Answering the hard questions about life as a writer

This past weekend, I was one of five writers who shared about our writing process at our regional writing group’s meeting. It was an honor to be asked because the president chose the most prolific members of the group, and it was cool to be counted among the ones chosen. 

During the panel discussion, we were asked some really great questions, such as: 

  • Why do we write (because I love words, the shape of them, the sound of them, the meanings, the art of storytelling, all of it. And also because I write so much better than I speak)
  • What do we do to prepare for writing a novel (a lot of plotting, character sketches, scene building, and so on)
  • How many editing drafts does our manuscript go through (a lot, including my edits, my first reader/husband’s feedback, my beta readers’ feedback, more self-editing, then professional editing)
  • What kind of tools do we use to enhance our writing (Scrivener and Word, and a pass through Grammarly. Also, Google is amazing for research. You’ll find a lot of interesting things in an author’s search history)
  • What’s the most important part of planning a novel (getting it down before the idea disappears)

And so on. 

But like anything, there’s never enough time for every question or every answer. I could think of many questions I’d wished I’d expanded on. But more than that, I could think of a few questions that weren’t asked, probably because they’re the questions people are afraid to ask. 

So I’ll ask and answer those questions here. 

1. Do you ever feel like giving up?

Almost every day. Some days I feel hopeful and excited for the future when my books take off and I can write stories full time. But most days I take a look at the steep climb my book success needs to take before I get there, and the reality that I’ll probably be writing books in my spare time while working a full time job FOREVER. And then I feel like giving up because, what’s the point?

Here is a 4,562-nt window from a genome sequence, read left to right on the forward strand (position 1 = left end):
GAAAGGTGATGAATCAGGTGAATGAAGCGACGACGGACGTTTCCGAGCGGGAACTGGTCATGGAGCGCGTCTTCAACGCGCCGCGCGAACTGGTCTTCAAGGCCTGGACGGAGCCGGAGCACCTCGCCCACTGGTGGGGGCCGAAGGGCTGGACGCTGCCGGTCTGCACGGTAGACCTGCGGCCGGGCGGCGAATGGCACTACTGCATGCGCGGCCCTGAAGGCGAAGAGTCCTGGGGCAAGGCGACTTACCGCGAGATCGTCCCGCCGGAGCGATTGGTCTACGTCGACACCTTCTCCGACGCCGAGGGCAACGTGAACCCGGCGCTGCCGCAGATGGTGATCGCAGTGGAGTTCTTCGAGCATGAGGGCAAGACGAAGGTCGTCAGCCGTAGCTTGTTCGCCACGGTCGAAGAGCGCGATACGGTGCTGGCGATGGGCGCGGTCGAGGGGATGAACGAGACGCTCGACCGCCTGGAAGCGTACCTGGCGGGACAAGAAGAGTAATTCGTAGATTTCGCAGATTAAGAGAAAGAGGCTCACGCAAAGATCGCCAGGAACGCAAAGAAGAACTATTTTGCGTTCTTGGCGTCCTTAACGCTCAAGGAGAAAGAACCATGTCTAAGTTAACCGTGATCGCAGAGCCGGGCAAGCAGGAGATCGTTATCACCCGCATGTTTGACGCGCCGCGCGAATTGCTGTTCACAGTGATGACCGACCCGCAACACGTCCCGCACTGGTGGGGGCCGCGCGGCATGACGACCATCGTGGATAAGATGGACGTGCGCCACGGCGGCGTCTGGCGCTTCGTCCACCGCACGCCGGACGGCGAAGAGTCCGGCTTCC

Thing is, that’s when I realize I’m focusing on the wrong thing. Remember that question up there, “Why do you write?” That’s what I have to remember every single time I want to throw in the towel. It’s not about getting famous or making money. Those would be great side benefits, but that’s not why I’m doing this. I write because I love it, because it fills my soul, then allows me to see my soul on the page, and then share my soul with readers. I write because I must, and there’s no giving up on that.

2. Do you write every day?

No. And yes. I do not write or edit my novel every day. There have been weeks I’ve kept the manuscript closed. There was a time when I was so much more disciplined with my novel writing, and I would love to get back there. But right now, this feels like an easy pace, plus I’m still making progress, so everything is good.

But even if I’m not writing my novel, I’m doing other writing. I journal EVERY DAY. It’s how I start my day. I also have a running document on my work computer to jot down things in my head – story ideas, blog ideas, life ideas, points of contention, hopes and dreams, and so on. If all else fails, I use the notes section on my phone.

So no, I don’t write my novel every day. But yes, I do write something every day.

3. Do you regret anything you’ve ever written?